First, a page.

Must be paid by the company. This can retain them out of any remuneration due to directors Who were in default? COMPANY RESOLUTION:1.Motion Or Proposed Resolution:Motion is a proposed resolution, in other words a motion is simply a proposal which Is placed before the meeting for discussion and decision. After a motion is agreed by the meeting With or without any change amendment or modification, the final document becomes the resolution Of the meeting. 2.Resolution:Resolution may be defined as the formal decision o f meeting or any motion or Proposal before it, there are four kinds of resolution which may be deal by general meeting. (i).Ordinary Resolution. (ii).Extra Ordinary Resolution (iii).Special Resolution (iv).Resolution requiring a specified majority or (Class Resolution) 1.Ordinary Resolution:A resolution shall be an ordinary resolution when the votes cost, in favor of resolution By the members present in person or where the proxies are allowed by proxy, exceed the board. If Any which are cost against the resolution such a resolution is passed by a simple majority of votes of Members, or by the proxy. Notice of 21 days must be given for passing a ordinary resolution. Following Matters May Be Decided By An Ordinary Resolution:(i).Declaration of dividends. (ii).Consideration of annual account. (iii).Auditors and directors report. (iv).Appointment of auditors and fixed session of their remuneration. (v).Election of directors. (vi).Issue of shares at discount (vii).Alteration of share capital.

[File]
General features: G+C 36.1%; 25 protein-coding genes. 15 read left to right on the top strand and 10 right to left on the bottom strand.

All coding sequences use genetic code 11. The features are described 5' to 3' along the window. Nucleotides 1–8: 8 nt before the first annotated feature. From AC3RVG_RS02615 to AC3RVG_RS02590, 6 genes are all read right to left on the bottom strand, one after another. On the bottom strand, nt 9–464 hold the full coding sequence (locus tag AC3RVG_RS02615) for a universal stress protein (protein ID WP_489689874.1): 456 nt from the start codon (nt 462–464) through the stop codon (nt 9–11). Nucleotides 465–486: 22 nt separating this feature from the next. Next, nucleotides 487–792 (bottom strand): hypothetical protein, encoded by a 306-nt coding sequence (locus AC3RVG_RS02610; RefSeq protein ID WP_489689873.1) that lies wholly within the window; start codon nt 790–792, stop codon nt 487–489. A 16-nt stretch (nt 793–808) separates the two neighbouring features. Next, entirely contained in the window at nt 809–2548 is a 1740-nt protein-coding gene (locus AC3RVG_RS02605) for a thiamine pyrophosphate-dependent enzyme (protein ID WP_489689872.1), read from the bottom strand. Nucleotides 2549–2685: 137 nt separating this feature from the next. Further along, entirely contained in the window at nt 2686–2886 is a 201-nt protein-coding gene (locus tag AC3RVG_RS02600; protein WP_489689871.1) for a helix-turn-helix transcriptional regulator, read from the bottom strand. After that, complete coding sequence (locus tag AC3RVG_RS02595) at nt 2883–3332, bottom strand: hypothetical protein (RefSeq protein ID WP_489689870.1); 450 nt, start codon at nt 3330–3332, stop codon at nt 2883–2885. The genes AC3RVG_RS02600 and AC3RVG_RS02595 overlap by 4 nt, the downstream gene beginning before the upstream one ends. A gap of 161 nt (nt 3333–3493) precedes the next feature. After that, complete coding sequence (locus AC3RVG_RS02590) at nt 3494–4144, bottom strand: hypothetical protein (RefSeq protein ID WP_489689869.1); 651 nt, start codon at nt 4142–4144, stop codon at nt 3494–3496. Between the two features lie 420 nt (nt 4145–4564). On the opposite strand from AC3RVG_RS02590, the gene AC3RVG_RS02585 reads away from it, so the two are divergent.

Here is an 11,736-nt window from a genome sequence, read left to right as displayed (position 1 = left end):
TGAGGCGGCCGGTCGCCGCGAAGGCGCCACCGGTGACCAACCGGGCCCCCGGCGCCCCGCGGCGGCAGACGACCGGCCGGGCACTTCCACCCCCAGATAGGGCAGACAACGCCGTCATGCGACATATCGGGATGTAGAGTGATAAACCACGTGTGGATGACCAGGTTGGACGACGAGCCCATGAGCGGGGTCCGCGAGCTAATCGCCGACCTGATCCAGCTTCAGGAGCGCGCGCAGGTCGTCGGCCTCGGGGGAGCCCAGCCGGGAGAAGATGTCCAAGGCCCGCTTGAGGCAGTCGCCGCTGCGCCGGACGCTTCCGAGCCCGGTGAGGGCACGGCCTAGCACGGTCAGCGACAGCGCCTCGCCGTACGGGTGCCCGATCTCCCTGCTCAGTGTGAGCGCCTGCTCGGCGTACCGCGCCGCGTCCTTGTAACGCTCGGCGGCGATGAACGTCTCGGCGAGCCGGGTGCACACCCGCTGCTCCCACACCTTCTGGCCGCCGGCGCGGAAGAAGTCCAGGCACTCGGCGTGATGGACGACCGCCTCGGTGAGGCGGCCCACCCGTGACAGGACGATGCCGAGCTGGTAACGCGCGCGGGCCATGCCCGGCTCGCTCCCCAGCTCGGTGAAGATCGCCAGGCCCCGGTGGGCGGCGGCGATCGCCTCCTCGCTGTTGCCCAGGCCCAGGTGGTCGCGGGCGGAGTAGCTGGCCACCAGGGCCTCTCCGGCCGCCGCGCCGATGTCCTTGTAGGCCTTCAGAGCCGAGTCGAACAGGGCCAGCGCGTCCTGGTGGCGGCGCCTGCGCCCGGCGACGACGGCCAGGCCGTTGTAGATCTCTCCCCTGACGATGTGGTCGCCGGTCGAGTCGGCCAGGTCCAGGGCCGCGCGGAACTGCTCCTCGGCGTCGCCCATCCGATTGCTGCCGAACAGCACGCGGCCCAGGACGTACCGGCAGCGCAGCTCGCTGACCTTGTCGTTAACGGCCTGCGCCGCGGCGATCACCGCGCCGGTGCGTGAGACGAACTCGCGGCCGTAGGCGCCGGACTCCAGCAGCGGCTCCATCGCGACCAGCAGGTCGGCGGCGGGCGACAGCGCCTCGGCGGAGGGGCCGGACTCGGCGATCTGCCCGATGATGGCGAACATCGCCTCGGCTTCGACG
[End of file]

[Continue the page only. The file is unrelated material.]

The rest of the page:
2.Extra Ordinary Resolution:It is passed at general meeting. It has following contents: (i).Notice to propose the resolution as an extra ordinary resolution has been given. (ii).By majority of th of such members entitle to vote or present or by proxy where proxies are Allowed. (iii).The notice must be a twenty one (21) days notice in case of public company. 3.Special Resolution:It is also passed at general meeting. It has followed contents. (i).When not less than 21 days notice has been given. (ii).When notice specifies the intention to proposed the resolution as a special resolution. (iii).By a majority of the th of such members entitle to vote as present in person or by proxy. (iv). If all the members entitle to attend and vote as any such meeting so agree, a resolution may Be proposed and passed as a special resolution. (v).It is required to carry out any of the following: (a).To change in the name of company. (b).To changes the registered office from one place to an other. .Alteration of Article Of Association. (d).Reduce the share capital of company. (e).Make the liability of directors, unlimited. (f).Initiate a winding up by court. (g).Winding up a company voluntarily. (h).Enable a liquidator in members voluntarily up execute some of its powers. (i). Enable voluntarily liquidators to make compromises with creditors. (j).Decide how in a voluntary winding up the books and papers of company to be disposed of . 3.Class Resolution:The article some times required that some thing which may be done shall require a A majority of special characters whether of the whole number of members or of a certain proportion Of the issued capital or classes of capital.